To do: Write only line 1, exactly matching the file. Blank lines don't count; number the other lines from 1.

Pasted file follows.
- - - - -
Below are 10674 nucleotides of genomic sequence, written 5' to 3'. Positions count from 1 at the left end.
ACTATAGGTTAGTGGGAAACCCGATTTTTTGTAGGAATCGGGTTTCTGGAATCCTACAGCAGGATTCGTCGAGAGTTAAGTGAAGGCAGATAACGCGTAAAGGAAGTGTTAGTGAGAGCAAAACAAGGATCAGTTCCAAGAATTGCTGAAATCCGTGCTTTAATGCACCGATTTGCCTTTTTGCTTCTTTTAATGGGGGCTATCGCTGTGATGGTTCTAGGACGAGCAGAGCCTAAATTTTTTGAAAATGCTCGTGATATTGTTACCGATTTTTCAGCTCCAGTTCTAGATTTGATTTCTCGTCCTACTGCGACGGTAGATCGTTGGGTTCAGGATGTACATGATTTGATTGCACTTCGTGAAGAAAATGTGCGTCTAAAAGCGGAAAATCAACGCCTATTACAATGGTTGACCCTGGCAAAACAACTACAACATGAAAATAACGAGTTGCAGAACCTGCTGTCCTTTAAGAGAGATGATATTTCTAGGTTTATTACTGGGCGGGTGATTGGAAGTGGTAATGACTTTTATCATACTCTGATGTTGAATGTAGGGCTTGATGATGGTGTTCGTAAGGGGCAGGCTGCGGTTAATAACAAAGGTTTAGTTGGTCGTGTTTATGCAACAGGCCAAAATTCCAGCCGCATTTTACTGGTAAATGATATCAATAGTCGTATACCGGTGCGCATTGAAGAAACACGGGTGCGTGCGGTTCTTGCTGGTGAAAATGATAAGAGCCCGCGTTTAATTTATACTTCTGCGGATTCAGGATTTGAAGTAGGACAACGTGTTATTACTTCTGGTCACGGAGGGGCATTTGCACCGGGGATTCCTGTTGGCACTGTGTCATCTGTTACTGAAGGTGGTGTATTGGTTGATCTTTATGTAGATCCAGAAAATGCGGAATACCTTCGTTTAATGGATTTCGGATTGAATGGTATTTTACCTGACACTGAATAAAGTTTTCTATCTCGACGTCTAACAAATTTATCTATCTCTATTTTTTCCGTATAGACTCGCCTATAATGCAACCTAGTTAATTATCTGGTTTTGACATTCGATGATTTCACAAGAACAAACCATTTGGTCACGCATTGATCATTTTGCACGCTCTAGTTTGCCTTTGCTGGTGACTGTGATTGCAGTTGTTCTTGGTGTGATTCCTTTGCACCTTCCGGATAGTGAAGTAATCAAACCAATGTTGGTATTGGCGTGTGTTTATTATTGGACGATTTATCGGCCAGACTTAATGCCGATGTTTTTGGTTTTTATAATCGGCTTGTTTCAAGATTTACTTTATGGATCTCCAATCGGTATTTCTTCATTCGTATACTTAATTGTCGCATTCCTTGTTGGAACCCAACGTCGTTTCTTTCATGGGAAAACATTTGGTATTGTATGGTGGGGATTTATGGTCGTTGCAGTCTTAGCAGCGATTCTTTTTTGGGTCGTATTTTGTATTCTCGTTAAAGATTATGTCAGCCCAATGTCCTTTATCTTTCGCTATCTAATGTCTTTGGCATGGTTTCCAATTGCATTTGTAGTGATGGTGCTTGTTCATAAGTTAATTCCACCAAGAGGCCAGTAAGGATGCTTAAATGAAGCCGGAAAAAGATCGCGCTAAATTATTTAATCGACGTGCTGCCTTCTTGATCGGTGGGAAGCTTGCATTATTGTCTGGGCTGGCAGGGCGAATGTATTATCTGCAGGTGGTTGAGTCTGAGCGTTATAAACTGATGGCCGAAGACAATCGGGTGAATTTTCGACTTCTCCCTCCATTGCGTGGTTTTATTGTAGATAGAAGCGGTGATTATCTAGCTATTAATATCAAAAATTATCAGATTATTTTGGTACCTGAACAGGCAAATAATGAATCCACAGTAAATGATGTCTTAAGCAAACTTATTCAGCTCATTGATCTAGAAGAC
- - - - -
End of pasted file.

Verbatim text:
Below are 10674 nucleotides of genomic sequence, written 5' to 3'. Positions count from 1 at the left end.